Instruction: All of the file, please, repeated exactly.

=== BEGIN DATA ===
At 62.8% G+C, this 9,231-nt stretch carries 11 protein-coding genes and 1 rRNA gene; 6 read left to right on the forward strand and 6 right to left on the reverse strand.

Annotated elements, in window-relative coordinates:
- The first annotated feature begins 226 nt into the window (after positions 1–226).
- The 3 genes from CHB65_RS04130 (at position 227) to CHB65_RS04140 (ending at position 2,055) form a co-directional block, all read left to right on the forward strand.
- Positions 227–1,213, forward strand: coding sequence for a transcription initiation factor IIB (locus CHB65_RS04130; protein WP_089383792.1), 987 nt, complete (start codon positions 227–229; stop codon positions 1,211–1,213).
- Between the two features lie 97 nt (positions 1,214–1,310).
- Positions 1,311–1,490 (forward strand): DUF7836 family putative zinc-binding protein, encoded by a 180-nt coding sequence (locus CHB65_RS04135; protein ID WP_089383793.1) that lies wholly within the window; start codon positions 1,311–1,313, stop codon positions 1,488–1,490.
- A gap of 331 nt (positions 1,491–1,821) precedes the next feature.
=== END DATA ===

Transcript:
At 62.8% G+C, this 9,231-nt stretch carries 11 protein-coding genes and 1 rRNA gene; 6 read left to right on the forward strand and 6 right to left on the reverse strand.

Annotated elements, in window-relative coordinates:
- The first annotated feature begins 226 nt into the window (after positions 1–226).
- The 3 genes from CHB65_RS04130 (at position 227) to CHB65_RS04140 (ending at position 2,055) form a co-directional block, all read left to right on the forward strand.
- Positions 227–1,213, forward strand: coding sequence for a transcription initiation factor IIB (locus CHB65_RS04130; protein WP_089383792.1), 987 nt, complete (start codon positions 227–229; stop codon positions 1,211–1,213).
- Between the two features lie 97 nt (positions 1,214–1,310).
- Positions 1,311–1,490 (forward strand): DUF7836 family putative zinc-binding protein, encoded by a 180-nt coding sequence (locus CHB65_RS04135; protein ID WP_089383793.1) that lies wholly within the window; start codon positions 1,311–1,313, stop codon positions 1,488–1,490.
- A gap of 331 nt (positions 1,491–1,821) precedes the next feature.